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INSURANCE BAD FAITH LAW: Washington vs British Columbia

The Washington legislature vests the (elected) Washington State Insurance Commissioner with the authority to issue regulations identifying acts an insurer may commit which violate the duties of good faith and fair dealing. The following acts have been specifically identified as such in the Washington Administrative Code with respect to the settlement of claims; other provisions address the handling of coverage disputes, resolution of first-party property damage claims, and other situations:

WAC 284-30-330 Specific unfair claims settlement practices defined.
The following are hereby defined as unfair methods of competition and unfair or deceptive acts or practices in the business of insurance, specifically applicable to the settlement of claims:

(1) Misrepresenting pertinent facts or insurance policy provisions.

(2) Failing to acknowledge and act reasonably promptly upon communications with respect to claims arising under insurance policies.

(3) Failing to adopt and implement reasonable standards for the prompt investigation of claims arising under insurance policies.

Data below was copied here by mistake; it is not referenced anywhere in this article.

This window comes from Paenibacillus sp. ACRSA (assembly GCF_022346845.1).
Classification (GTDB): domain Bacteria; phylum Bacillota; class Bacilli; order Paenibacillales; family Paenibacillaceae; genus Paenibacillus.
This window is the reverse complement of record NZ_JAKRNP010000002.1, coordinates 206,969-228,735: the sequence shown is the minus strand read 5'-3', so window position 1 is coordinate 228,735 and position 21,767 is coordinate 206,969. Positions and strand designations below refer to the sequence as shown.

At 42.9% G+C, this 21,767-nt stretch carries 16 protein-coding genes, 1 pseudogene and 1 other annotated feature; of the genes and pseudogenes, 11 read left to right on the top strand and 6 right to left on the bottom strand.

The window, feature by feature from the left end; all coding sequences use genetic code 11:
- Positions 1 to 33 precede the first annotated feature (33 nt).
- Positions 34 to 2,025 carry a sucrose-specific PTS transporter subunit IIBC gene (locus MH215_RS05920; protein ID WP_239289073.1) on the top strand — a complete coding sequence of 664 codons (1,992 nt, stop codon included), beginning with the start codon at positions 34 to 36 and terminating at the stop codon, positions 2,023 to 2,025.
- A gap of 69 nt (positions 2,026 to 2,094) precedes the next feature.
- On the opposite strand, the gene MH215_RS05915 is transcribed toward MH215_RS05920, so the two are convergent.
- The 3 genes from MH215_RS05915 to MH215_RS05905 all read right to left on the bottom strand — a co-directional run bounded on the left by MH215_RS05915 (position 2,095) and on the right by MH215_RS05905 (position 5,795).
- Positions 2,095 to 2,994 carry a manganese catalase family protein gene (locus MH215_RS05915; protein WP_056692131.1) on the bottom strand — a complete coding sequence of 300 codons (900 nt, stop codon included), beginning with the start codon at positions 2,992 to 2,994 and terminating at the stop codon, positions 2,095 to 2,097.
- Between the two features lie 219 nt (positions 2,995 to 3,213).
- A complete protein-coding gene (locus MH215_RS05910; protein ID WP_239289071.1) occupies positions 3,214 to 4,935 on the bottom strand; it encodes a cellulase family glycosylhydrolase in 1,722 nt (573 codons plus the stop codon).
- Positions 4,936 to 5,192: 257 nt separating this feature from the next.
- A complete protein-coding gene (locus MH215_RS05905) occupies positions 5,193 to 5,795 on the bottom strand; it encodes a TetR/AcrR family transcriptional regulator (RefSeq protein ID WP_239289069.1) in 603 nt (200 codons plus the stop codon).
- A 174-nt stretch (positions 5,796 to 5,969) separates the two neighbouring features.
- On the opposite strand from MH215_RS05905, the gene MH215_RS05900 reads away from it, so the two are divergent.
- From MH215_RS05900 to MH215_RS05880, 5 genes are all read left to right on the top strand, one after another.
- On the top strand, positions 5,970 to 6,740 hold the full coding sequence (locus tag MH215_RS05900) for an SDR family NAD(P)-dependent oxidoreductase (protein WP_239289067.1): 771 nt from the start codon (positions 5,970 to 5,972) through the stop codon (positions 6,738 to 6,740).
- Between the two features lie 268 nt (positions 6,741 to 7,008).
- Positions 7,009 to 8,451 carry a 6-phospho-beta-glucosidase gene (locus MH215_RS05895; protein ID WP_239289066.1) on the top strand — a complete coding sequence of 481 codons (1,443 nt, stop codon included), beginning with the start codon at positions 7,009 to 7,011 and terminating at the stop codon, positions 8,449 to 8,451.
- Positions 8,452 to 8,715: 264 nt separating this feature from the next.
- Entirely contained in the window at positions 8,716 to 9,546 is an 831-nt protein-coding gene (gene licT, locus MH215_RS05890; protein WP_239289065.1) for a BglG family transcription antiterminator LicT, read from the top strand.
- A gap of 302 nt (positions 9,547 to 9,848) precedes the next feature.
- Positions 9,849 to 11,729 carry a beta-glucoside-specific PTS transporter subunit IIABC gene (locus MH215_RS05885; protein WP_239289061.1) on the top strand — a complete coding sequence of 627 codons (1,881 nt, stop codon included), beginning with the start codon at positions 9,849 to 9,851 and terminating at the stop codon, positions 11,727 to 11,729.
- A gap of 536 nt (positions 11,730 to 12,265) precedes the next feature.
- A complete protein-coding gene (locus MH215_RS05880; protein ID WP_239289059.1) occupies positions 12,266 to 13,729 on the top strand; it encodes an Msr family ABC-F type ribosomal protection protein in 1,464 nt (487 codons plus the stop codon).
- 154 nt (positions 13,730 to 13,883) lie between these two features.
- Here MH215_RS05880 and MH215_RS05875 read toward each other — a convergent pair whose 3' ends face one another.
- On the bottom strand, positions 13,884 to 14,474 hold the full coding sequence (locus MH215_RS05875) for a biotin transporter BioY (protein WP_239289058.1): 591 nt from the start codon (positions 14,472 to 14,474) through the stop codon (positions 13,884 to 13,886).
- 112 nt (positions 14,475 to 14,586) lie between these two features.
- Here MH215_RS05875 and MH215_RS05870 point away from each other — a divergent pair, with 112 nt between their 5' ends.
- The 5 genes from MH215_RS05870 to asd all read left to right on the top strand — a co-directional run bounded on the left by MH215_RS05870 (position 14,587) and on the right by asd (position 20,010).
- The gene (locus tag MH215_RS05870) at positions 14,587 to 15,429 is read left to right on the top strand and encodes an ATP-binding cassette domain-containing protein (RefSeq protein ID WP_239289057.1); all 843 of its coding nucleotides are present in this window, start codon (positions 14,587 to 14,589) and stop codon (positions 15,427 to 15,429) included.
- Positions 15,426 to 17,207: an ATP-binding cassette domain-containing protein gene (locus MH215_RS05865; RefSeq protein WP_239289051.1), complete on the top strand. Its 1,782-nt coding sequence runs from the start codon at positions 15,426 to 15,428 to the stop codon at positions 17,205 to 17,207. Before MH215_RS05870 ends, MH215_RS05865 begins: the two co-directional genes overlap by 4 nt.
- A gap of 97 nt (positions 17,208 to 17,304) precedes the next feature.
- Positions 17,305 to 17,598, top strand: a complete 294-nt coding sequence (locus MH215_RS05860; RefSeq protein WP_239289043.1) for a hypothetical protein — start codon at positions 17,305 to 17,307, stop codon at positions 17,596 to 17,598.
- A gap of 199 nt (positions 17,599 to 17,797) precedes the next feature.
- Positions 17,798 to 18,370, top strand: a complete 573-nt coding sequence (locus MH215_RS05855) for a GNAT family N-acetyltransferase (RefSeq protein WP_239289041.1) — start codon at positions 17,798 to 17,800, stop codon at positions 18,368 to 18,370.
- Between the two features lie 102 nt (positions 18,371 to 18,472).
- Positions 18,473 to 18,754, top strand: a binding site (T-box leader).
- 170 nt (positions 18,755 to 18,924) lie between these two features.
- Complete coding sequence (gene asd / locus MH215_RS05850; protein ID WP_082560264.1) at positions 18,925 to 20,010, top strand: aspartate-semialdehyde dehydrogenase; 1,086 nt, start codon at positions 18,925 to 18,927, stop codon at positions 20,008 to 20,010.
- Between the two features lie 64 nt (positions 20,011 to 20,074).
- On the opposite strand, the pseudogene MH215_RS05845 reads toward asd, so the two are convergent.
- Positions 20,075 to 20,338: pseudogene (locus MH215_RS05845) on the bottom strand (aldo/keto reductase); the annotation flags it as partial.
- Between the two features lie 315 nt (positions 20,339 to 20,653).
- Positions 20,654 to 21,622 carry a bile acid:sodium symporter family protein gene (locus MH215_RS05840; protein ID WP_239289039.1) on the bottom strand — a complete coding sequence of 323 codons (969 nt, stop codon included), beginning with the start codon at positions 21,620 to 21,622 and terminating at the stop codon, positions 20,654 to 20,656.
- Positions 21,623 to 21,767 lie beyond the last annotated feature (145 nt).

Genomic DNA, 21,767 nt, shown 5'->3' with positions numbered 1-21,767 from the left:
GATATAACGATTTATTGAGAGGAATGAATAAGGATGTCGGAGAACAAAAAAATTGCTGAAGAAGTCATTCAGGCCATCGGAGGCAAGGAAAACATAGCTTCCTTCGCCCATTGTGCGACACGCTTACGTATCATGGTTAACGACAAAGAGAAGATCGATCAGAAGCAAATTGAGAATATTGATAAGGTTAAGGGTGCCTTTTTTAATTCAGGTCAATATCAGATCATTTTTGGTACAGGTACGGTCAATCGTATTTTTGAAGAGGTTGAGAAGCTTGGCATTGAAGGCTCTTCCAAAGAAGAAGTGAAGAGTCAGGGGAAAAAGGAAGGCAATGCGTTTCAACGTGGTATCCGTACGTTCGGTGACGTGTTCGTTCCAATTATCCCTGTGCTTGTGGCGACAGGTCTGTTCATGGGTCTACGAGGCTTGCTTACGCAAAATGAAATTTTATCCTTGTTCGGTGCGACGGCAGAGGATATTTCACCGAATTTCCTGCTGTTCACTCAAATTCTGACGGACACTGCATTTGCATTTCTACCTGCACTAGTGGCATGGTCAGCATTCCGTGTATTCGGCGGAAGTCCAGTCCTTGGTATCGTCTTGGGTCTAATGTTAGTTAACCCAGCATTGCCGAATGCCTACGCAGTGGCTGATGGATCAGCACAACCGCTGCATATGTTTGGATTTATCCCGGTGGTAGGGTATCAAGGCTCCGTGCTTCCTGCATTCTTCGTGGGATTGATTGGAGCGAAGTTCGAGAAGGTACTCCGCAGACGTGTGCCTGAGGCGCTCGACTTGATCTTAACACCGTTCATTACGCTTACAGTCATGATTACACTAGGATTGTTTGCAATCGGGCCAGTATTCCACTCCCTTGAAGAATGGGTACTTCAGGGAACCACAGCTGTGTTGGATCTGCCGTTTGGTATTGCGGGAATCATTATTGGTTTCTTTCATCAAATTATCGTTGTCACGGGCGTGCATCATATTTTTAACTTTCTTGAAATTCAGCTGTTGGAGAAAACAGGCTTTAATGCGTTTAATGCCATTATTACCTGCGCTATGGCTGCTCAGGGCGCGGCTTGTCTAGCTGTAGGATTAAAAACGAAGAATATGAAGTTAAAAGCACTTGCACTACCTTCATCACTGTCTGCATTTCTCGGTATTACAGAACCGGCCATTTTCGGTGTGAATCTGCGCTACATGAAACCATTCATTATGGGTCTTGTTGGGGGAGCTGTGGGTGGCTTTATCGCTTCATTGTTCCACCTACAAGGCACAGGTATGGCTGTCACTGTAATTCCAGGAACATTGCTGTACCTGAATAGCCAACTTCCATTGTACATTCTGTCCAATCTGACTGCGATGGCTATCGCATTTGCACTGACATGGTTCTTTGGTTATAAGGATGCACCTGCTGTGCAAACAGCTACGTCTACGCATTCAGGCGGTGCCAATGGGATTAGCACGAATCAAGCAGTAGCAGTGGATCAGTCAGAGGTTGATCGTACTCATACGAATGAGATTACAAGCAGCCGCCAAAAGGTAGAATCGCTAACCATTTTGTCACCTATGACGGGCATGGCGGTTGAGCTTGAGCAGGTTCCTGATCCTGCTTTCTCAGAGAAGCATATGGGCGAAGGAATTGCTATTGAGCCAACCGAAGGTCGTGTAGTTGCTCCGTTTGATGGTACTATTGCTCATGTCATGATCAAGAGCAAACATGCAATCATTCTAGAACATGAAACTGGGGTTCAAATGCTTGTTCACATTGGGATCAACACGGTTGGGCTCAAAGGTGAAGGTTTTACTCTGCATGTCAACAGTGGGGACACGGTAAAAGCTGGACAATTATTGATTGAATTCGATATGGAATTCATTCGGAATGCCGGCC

(4) Refusing to pay claims without conducting a reasonable investigation.

(5) Failing to affirm or deny coverage of claims within a reasonable time after proof of loss statements have been completed.

(6) Not attempting in good faith to effectuate prompt, fair and equitable settlements of claims in which liability has become reasonably clear. In particular, this includes an obligation to effectuate prompt payment of property damage claims to innocent third parties in clear liability situations. If two or more insurers are involved, they should arrange to make such payment, leaving to themselves the burden of apportioning it.

(7) Compelling insureds to institute or submit to litigation, arbitration, or appraisal to recover amounts due under an insurance policy by offering substantially less than the amounts ultimately recovered in such actions or proceedings.

(8) Attempting to settle a claim for less than the amount to which a reasonable man would have believed he was entitled by reference to written or printed advertising material accompanying or made part of an application.

(9) Making claims payments to insured's or beneficiaries not accompanied by a statement setting forth the coverage under which the payments are being made.

(10) Asserting to insureds or claimants a policy of appealing from arbitration awards in favor of insureds or claimants for the purpose of compelling them to accept settlements or compromises less than the amount awarded in arbitration.

I'll continue on with the next nine points in the next post. Stay tuned...

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